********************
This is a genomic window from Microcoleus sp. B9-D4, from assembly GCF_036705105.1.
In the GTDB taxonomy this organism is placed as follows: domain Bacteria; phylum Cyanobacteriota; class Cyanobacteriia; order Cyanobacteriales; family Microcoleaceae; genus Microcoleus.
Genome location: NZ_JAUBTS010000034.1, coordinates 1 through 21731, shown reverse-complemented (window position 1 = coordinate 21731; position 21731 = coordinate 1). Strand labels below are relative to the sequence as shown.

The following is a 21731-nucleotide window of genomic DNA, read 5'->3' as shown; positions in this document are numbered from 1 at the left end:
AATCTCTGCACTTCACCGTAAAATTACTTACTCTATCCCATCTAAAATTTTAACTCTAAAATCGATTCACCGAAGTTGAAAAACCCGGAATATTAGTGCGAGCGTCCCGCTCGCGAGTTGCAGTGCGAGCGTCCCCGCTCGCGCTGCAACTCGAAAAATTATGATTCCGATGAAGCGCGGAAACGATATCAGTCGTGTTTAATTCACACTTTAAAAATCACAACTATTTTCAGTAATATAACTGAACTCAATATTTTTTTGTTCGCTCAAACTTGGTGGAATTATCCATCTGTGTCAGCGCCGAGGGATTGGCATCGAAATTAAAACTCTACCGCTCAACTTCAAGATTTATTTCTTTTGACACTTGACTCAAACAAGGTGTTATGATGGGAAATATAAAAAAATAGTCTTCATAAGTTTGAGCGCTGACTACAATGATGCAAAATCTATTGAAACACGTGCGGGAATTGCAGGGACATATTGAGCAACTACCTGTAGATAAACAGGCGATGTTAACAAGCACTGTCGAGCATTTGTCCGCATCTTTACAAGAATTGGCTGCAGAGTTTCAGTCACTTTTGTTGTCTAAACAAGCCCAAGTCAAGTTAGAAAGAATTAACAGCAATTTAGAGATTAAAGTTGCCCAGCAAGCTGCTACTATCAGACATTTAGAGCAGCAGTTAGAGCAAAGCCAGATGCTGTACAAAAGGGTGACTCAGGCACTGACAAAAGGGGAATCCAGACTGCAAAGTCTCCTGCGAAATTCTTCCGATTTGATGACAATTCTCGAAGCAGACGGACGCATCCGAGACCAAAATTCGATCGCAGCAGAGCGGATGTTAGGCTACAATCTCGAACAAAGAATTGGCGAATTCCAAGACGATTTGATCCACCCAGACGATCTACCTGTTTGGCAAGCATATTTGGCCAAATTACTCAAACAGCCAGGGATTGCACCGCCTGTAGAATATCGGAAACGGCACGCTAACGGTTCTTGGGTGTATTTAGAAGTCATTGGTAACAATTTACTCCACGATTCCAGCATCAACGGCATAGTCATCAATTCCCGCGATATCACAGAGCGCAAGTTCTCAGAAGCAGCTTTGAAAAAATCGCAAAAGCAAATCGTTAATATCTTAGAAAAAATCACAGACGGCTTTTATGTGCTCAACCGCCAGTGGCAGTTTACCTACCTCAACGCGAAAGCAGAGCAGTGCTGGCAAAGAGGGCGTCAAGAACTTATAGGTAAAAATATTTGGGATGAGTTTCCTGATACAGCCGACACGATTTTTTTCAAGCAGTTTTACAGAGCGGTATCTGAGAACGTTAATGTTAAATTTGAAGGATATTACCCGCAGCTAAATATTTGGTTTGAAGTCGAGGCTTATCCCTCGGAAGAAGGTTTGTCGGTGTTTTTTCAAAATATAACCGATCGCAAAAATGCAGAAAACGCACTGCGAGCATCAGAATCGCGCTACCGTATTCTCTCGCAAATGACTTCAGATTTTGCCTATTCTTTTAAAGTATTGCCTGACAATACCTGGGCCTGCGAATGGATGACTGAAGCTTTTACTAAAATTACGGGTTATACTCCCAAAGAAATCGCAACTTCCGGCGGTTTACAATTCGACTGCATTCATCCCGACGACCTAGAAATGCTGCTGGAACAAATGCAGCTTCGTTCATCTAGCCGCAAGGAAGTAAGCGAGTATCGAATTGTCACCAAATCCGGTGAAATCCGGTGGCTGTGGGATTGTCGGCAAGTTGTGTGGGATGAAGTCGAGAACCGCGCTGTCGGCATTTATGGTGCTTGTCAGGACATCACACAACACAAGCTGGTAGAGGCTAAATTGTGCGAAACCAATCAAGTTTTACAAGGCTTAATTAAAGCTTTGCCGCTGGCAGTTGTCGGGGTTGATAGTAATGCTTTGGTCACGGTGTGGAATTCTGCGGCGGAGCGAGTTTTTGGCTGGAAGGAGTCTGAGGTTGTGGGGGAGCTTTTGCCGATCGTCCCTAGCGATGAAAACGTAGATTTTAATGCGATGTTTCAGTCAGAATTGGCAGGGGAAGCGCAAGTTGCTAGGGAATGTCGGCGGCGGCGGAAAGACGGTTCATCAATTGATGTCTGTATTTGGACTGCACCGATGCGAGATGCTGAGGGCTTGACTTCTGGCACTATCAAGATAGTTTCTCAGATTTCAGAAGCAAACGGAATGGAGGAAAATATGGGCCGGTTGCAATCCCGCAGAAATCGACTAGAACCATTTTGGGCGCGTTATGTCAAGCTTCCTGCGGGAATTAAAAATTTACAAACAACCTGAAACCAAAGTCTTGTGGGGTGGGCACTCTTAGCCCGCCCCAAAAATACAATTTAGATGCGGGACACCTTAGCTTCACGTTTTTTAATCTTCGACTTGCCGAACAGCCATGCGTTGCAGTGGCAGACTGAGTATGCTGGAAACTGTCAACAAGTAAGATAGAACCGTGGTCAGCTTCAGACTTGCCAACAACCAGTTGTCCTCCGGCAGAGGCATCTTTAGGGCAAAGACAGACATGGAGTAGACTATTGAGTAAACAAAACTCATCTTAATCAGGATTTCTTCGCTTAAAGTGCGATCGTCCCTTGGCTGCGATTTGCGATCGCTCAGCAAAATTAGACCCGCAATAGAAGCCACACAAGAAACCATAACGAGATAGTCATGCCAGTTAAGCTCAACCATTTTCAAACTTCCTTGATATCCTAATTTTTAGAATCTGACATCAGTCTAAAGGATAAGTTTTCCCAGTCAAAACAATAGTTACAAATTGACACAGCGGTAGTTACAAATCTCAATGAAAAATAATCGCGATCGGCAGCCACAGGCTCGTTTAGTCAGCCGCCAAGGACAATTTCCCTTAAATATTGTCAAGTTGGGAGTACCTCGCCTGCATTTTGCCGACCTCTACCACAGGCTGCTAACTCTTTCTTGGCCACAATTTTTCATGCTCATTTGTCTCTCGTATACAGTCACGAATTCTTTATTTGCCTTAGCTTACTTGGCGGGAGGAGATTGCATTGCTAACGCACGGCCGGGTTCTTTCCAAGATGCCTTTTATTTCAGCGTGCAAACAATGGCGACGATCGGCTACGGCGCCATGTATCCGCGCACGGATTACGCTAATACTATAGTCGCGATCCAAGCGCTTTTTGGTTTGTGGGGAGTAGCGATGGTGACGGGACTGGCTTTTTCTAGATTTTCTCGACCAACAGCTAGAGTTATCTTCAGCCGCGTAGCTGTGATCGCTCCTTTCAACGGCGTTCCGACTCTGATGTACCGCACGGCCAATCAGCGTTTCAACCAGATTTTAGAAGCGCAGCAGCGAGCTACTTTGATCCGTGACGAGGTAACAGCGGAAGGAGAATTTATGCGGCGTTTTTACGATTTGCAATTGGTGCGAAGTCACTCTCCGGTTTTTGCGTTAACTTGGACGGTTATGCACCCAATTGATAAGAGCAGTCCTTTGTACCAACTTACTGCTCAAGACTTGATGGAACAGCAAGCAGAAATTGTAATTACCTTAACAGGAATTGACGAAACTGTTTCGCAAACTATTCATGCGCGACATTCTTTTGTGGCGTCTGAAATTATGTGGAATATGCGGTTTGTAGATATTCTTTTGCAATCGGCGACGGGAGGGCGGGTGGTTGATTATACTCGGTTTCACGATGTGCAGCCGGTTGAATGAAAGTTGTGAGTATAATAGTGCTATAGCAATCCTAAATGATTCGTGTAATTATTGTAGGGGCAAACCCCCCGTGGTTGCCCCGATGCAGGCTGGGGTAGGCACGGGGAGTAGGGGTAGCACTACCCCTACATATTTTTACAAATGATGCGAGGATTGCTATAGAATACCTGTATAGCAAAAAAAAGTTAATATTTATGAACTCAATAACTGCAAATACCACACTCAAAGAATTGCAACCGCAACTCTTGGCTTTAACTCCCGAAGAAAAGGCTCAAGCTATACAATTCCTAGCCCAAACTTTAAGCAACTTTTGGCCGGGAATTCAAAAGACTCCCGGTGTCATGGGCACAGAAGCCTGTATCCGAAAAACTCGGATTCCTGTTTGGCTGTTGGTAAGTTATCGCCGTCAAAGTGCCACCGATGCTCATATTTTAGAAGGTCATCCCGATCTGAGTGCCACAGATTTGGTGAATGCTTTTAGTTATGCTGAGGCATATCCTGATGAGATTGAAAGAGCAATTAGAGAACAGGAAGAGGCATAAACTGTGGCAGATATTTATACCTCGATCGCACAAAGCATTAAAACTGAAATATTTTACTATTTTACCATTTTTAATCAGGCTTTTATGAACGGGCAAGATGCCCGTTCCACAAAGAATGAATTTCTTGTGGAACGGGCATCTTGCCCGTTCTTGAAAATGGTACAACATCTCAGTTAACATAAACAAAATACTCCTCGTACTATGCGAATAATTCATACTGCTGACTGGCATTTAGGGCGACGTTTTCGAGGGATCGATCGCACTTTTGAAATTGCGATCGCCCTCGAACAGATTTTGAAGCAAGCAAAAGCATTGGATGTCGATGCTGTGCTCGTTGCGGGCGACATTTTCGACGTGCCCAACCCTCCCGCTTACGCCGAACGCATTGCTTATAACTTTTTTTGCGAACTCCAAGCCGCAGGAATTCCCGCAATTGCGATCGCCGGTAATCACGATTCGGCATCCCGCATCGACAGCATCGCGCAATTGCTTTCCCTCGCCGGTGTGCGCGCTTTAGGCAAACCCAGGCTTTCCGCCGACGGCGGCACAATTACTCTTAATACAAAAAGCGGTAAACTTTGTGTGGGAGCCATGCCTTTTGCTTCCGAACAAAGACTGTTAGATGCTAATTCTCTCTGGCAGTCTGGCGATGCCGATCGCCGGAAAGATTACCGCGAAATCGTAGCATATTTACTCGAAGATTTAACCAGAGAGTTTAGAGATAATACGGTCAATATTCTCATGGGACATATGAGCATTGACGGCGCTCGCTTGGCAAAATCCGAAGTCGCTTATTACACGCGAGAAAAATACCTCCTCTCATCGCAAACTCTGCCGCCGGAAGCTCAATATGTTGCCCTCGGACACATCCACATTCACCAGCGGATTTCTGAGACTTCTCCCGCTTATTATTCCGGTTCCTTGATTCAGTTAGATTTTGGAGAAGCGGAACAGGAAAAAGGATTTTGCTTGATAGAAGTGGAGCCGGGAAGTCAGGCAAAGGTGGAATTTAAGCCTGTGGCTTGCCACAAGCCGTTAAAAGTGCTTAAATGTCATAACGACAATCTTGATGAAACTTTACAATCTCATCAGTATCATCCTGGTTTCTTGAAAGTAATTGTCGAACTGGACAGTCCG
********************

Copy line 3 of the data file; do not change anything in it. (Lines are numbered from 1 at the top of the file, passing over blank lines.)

Genome location: NZ_JAUBTS010000034.1, coordinates 1 through 21731, shown reverse-complemented (window position 1 = coordinate 21731; position 21731 = coordinate 1). Strand labels below are relative to the sequence as shown.